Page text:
Oh boy. Twenty years after the events of The Godfather Part II, Michael Corleone is still the head of his family, and is being awarded a religious title after gifting the church $100 million Mob enforcer Joey Zasa (Joe Mantegna) is making problems for the Corleone family, Michael’s illegitimate nephew Vincent Mancini (Andy Garcia) looks to be more involved with the family business, Michael’s daughter Mary (Sofia Coppola) takes a romantic interest in Vincent, and Michael’s son Anthony (Franc D’Ambrosio) plucks up the courage – with the help of his mother Kay (Diane Keaton), who divorced Michael many years ago – to tell his father that he plans to drop out of law school and become a singer instead.
Not being very familiar with the Godfather films until recently, the one thing I absolutely did know was that of the three, the trilogy closer has by far the worst reputation. Coppola has admitted it was produced entirely for financial reasons, was hurriedly written and completed in a generally unsatisfactory way, resulting in an incomprehensible plot, terrible dialogue and horrible casting decisions, as well as a lead performance with barely any connective tissue to the earlier films in the saga. Also, a huge portion of the story deals with a relationship between first cousins, which just feels really icky, especially when they keep on calling each other “Cuz” at every opportunity.
I think a major flaw of this film is that it’s just not all that interesting. It’s missing the supporting cast of characters I gave a damn about in the earlier films. There’s no Fredo, no Tom, Vito, Sonny. No-one with any real depth to them to fill these roles. Instead we get paper thin caricatures. Vincent is supposedly Sonny’s son, so the writers opted for the laziest character interpretation by just layering Sonny’s short-fuse and rage onto a character with nothing else going for it, and multiplying the anger’s intensity by ten. Joe Mantegna plays a very flat “other mobster” and whilst it’s always a joy to see Eli Wallach on screen, I have no idea who his character is in relation to anyone else. And Sofia Coppola is not what one would describe as a great actress. She has explained that she didn’t want to be in the film and told her father she was wrong for the part, but he apparently insisted, thus she is absolved from blame. And whilst she isn’t terrible, the scenes she shares one-on-one with Pacino really highlight her shortcomings as a performer.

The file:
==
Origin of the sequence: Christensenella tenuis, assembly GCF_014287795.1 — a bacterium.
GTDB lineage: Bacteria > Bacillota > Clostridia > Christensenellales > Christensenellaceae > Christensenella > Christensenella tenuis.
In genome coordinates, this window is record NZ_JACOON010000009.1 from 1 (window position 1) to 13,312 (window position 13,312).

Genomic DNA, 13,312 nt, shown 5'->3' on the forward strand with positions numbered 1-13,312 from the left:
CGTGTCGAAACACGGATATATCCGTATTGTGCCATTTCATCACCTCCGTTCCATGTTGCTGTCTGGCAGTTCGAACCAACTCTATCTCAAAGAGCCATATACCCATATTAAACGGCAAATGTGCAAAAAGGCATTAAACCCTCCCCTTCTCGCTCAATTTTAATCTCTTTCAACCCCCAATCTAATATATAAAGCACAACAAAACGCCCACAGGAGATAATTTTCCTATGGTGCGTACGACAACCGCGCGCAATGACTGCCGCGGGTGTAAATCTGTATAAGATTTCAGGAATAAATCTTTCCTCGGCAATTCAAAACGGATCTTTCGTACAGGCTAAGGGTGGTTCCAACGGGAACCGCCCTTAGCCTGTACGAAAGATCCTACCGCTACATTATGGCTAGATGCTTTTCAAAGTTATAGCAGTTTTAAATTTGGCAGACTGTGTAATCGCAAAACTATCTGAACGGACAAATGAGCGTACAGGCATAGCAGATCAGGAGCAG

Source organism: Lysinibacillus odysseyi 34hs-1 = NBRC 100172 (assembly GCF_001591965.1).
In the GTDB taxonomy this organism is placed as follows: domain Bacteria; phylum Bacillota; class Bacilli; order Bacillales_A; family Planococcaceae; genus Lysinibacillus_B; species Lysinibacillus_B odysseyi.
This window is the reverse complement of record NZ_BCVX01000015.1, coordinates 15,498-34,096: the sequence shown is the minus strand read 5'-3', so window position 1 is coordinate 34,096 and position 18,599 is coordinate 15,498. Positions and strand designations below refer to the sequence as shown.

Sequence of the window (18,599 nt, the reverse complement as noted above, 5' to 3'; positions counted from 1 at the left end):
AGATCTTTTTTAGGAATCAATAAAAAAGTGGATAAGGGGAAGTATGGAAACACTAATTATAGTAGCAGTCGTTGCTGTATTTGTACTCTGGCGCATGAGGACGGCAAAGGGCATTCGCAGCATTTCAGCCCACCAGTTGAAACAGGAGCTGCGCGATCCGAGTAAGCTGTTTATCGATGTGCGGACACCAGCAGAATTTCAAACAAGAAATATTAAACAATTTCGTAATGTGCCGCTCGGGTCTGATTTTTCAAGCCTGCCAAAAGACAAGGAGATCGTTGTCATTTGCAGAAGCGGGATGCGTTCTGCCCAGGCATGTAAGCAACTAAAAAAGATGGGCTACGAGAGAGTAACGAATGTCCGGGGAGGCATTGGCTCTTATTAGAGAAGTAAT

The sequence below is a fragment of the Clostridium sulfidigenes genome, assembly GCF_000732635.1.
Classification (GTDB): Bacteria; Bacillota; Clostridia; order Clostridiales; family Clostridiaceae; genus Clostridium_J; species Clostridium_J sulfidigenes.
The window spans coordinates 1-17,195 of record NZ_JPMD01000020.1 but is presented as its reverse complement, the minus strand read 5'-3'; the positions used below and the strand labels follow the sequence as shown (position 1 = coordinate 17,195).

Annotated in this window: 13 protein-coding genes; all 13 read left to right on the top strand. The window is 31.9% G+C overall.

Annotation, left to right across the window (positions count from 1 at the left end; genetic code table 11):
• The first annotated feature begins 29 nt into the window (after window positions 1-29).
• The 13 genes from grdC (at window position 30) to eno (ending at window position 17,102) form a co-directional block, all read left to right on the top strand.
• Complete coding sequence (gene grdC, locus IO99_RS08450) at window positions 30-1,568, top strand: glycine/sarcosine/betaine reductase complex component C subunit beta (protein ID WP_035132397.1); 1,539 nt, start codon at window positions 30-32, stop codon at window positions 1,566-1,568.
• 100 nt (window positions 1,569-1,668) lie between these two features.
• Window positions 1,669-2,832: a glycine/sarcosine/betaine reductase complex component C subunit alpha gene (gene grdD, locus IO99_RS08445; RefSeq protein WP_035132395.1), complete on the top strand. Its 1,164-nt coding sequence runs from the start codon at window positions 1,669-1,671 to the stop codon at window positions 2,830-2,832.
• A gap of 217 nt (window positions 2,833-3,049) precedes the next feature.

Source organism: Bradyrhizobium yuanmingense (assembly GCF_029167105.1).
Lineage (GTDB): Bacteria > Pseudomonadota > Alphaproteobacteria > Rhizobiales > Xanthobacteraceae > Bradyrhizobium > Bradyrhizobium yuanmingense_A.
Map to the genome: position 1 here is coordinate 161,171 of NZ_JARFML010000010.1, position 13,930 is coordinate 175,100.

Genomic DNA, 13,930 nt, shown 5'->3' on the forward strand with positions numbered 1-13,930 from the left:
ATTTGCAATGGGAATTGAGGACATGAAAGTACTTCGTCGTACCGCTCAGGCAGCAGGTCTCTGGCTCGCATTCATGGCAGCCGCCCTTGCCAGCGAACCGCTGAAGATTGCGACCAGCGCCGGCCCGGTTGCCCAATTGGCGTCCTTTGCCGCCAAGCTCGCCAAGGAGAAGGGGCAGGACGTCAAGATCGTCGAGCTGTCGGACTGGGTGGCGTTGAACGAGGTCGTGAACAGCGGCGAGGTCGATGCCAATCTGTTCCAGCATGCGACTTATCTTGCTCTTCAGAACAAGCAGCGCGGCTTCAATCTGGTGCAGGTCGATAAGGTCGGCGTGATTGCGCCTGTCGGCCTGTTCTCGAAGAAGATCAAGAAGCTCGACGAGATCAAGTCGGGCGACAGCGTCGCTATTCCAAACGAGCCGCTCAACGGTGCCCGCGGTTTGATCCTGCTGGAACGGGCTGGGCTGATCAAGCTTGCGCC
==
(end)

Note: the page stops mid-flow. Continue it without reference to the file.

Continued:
There’s a cool scene involving a helicopter that shows how the modern world is interacting with these time-old traditions and essentially ripping them apart – also shown by Vincent’s attire, wearing a leather jacket and red shirt in comparison to everyone else’s far more formal dress – and some business involving an assassination attempt at the opera late in the film that for the most part works well, but this is most certainly a franchise that should have stopped at two. The only real reasons to watch this involve comparisons that can then be drawn to earlier films. Normally with a trilogy ending on a poor film it somehow makes the earlier films seem worse, but here The Godfather Part III miraculously manages to make those first two seem even deeper and more rich, and not just comparatively. Themes – such as the manner of death of Vito Corleone compared to the ultimate fate of Michael – become clearer with part three than without, but not enough to justify making this. How this got voted onto Empire magazine’s top 500 films of all time I’ll never know.
Choose Life 5/10